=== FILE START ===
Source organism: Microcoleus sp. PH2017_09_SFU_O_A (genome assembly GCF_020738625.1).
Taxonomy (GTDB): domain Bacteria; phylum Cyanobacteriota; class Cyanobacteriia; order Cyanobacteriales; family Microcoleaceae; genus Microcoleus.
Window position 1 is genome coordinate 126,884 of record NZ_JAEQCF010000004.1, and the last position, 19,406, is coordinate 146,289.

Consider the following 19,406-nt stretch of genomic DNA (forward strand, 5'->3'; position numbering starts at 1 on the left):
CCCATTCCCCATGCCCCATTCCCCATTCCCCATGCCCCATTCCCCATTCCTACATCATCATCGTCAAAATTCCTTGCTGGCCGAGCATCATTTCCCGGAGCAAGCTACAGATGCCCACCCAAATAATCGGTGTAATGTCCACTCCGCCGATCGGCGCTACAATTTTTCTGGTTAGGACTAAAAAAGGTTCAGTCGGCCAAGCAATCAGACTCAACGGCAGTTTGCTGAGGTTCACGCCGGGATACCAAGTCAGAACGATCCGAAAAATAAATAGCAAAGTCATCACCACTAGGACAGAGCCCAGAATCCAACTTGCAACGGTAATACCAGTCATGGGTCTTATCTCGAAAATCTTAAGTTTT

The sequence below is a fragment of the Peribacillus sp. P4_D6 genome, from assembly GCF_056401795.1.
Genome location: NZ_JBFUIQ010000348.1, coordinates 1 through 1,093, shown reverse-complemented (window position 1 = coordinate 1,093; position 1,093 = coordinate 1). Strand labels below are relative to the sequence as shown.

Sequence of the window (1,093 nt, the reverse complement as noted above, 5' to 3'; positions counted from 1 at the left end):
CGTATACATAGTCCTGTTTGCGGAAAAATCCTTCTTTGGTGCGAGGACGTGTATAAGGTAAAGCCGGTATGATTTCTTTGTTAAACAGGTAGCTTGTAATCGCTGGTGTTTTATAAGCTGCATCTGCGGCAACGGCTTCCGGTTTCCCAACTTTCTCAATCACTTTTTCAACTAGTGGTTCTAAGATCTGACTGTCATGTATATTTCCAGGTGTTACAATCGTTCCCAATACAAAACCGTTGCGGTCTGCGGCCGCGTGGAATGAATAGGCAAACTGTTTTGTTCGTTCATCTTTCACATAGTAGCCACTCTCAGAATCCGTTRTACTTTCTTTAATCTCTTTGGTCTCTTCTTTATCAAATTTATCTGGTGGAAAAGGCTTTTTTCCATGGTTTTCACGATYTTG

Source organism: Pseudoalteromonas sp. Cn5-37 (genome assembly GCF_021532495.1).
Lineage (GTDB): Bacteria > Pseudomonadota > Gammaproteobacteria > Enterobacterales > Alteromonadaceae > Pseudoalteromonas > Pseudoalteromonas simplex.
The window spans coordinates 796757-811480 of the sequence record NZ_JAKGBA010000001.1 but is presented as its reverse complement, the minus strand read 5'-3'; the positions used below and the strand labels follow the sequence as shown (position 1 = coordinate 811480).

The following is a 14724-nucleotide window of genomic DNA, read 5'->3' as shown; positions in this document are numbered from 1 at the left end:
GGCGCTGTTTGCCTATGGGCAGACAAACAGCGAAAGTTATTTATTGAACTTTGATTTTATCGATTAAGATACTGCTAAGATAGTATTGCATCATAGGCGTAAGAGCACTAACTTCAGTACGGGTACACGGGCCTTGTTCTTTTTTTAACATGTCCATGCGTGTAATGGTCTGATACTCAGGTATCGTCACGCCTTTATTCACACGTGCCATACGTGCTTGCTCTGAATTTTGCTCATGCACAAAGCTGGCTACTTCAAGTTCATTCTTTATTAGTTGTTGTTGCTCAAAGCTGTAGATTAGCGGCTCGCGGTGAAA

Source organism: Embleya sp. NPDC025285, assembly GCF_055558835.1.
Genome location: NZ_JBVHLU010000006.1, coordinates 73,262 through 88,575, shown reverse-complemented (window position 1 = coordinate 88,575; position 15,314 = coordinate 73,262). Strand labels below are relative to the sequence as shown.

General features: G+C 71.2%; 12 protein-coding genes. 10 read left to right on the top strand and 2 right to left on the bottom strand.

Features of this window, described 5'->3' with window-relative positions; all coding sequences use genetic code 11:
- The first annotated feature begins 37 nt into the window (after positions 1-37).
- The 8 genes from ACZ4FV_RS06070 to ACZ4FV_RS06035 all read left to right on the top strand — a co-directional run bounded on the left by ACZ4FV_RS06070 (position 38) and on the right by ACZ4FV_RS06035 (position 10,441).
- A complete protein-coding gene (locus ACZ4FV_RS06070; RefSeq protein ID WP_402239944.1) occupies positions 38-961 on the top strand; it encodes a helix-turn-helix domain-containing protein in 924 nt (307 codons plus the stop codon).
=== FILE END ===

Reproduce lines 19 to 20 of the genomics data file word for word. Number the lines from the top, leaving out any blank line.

- The first annotated feature begins 37 nt into the window (after positions 1-37).
- The 8 genes from ACZ4FV_RS06070 to ACZ4FV_RS06035 all read left to right on the top strand — a co-directional run bounded on the left by ACZ4FV_RS06070 (position 38) and on the right by ACZ4FV_RS06035 (position 10,441).